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English Literature

English Literature is an enriching and varied subject which is designed to inspire students and encourage them to become active readers of a wide variety of texts. Students study novels, drama, poetry and modern screenplays and the NEA is designed to allow students to study independently, making their own choice of text and subject focus. 

The variety of assessment styles used, such as passage-based questions, unseen material, open book tasks and non-examined assessment allows students to develop a wide range of skills, including critical analysis, evaluation and communication skills. Students will undertake independent research which is an invaluable tool for use in further study and future employment. 

Courses Offered 

A Level English Literature (AQA) 

Syllabus Breakdown 

AQA A Level English Literature A 

Unit 1: Love through the Ages (Exam unit) 

  • Section A: Shakespeare 

  • Section B: Unseen Poetry 

  • Section C: Comparing Texts: poetry and prose 

Unit 2: Texts in Shared Contexts (Exam Unit) 

  • Option 2A: WW1 and its Aftermath 

  • Option 2B: Modern Times: Literature from 1945 to the Present Day 

Unit 3: Independent Critical Study: Texts across Time (coursework) 

  • Comparative critical study of two texts 

  • One extended essay (2500 words) and a bibliography 

Subject Key Concepts

#1 Creativity        #2 Critical Thinking

 #3 Communication      #4 Cultural Awareness

Please click here for Subject Key Concepts.

Minimum Entry Requirements 

In addition to our general Sixth Form entry requirements of five GCSEs at grade 4 or above, students will need to achieve a grade 5 in GCSE English Language and English Literature. 

Why Study English Literature?

English Literature is highly regarded by universities and employers as it teaches students to communicate effectively, analyse in depth and express ideas clearly – all highly transferable skills in today’s world.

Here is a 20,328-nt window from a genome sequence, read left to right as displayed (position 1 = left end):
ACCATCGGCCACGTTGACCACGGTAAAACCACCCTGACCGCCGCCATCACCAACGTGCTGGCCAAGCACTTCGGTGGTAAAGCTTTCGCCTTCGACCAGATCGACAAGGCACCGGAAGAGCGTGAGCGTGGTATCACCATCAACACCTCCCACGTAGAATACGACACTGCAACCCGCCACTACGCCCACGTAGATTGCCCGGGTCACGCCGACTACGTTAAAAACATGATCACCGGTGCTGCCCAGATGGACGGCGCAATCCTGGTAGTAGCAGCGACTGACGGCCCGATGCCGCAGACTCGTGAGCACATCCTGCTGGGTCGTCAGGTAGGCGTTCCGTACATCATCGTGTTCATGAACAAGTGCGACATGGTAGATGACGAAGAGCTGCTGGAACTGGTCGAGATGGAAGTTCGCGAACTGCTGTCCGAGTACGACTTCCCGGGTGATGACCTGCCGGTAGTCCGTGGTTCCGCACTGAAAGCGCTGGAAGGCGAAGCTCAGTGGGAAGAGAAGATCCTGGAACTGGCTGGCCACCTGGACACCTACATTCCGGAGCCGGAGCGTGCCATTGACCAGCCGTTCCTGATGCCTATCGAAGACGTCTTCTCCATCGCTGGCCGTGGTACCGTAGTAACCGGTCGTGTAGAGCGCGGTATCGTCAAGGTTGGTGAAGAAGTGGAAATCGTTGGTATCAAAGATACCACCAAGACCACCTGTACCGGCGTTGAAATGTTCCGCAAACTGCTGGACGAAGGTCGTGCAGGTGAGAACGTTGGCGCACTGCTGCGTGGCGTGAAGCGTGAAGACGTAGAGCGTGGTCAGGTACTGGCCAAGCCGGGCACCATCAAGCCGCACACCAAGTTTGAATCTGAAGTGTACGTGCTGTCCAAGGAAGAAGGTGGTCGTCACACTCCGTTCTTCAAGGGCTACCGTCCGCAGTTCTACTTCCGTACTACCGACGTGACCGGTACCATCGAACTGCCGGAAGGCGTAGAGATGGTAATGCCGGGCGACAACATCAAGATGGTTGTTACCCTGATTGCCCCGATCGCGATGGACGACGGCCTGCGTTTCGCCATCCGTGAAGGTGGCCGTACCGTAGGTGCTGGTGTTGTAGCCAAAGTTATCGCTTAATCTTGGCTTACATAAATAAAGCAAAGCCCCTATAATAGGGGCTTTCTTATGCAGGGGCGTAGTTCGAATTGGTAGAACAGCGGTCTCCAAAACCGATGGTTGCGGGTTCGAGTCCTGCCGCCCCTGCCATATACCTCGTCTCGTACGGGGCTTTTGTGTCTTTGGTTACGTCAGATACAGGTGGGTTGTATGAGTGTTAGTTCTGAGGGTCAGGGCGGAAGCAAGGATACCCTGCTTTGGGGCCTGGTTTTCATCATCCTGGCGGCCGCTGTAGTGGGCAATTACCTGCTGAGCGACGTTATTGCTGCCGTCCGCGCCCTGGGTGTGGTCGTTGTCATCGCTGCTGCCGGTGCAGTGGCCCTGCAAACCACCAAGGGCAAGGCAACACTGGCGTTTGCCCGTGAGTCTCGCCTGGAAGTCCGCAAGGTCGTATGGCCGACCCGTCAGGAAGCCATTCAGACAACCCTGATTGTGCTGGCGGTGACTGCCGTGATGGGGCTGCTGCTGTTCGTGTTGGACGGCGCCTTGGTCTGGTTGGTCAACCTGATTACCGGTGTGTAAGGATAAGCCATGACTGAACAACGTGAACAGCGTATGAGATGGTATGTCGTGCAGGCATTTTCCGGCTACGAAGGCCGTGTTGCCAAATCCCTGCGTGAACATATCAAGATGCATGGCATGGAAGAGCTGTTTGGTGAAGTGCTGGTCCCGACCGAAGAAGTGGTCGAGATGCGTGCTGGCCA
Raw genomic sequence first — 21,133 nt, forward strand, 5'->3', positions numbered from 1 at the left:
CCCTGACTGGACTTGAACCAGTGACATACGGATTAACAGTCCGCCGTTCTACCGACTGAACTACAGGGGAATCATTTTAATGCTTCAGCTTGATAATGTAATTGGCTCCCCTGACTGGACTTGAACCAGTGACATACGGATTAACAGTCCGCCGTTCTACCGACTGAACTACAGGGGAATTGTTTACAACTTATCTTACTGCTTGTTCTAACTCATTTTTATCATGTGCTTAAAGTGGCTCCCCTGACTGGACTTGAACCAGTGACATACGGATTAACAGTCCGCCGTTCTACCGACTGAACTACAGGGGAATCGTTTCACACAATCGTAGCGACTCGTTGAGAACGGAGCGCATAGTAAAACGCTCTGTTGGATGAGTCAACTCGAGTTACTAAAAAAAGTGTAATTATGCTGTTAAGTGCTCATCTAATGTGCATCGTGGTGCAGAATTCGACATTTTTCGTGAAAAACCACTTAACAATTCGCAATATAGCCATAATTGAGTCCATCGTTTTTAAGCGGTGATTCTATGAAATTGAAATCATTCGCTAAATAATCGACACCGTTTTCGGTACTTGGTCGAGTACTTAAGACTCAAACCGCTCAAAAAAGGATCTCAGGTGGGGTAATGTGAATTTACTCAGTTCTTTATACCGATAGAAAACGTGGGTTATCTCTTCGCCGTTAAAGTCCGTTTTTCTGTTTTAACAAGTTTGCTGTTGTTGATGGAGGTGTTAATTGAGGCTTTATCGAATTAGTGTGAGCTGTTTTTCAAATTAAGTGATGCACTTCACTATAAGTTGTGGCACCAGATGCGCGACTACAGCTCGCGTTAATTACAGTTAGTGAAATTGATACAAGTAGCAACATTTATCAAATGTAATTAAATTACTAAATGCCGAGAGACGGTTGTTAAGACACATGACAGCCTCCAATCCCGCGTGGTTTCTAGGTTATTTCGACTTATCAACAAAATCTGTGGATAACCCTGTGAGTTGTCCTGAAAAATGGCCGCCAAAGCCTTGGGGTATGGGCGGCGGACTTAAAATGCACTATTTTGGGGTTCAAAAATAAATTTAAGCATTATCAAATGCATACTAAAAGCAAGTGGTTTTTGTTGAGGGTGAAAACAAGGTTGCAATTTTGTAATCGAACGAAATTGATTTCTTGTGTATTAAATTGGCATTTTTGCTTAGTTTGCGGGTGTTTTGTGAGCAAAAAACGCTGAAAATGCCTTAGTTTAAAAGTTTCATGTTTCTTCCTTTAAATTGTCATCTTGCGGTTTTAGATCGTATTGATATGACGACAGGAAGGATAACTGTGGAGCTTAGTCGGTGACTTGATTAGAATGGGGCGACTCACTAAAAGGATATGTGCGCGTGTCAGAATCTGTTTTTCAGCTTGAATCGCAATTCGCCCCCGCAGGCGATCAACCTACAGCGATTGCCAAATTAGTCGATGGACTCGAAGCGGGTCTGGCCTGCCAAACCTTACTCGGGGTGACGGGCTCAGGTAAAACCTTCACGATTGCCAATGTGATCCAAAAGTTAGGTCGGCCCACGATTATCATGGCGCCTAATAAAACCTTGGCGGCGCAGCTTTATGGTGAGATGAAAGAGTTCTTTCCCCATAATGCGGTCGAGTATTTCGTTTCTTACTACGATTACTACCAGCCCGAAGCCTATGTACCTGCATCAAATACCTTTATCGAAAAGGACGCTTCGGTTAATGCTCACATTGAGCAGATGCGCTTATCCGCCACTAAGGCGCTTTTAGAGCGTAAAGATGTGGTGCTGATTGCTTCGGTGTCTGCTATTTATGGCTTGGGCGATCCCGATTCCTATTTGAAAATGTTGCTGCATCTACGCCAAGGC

Studying literature makes students more aware of the world around them and the complex issues people face; it encourages empathy, it enables students to analyse and evaluate the ways in which writers use language to create meaning and it helps young people to understand the power of the written word so that they can use it to better effect in their own lives. 

English Literature is not just a subject; a love of reading is enriching and can impact on all areas of a student’s life; it is, quite simply, a necessary part of a young adult’s education. 

Wider Opportunities 

Extra-curricular activities, which are designed to support students’ learning as well as enhance their interest in literature, include theatre trips, lectures and workshops run by visiting writers. 

Past activities have included a trip to Westminster Hall to hear talks by Germaine Greer, Melvin Bragg, Tony Harrison and Simon Armitage. Other outings included Ben Wishaw’s Hamlet and Birdsong starring Ben Barnes. At The Mumford Theatre we watched a production of The Canterbury Tales and students have worked with the poet Mick Gower to produce their own poetry. 

Students have also produced their own versions of texts, including The Greater Gatsby, a scene from WW1 and a version of Wuthering Heights, set in Ashwell. 

What Our Students Say: 

“I didn’t realise there was so much behind the creation of texts; I have a greater understanding of literature and appreciate it so much more now.” 

“I chose English Literature as I could not imagine being at school and not studying it.” 

“The teachers make the lessons interesting and enjoyable (and with Shakespeare that’s hard!).” 

What Can I Do Next?

English Literature is useful in a number of careers and is an obvious starting point for students considering a career in newspaper or magazine journalism and the media in general. 

Other career paths include Primary and Secondary School teaching, any occupation which involves report writing and communication skills such as Social Work, the Probationary Service, the Police Force and the Legal Profession. 


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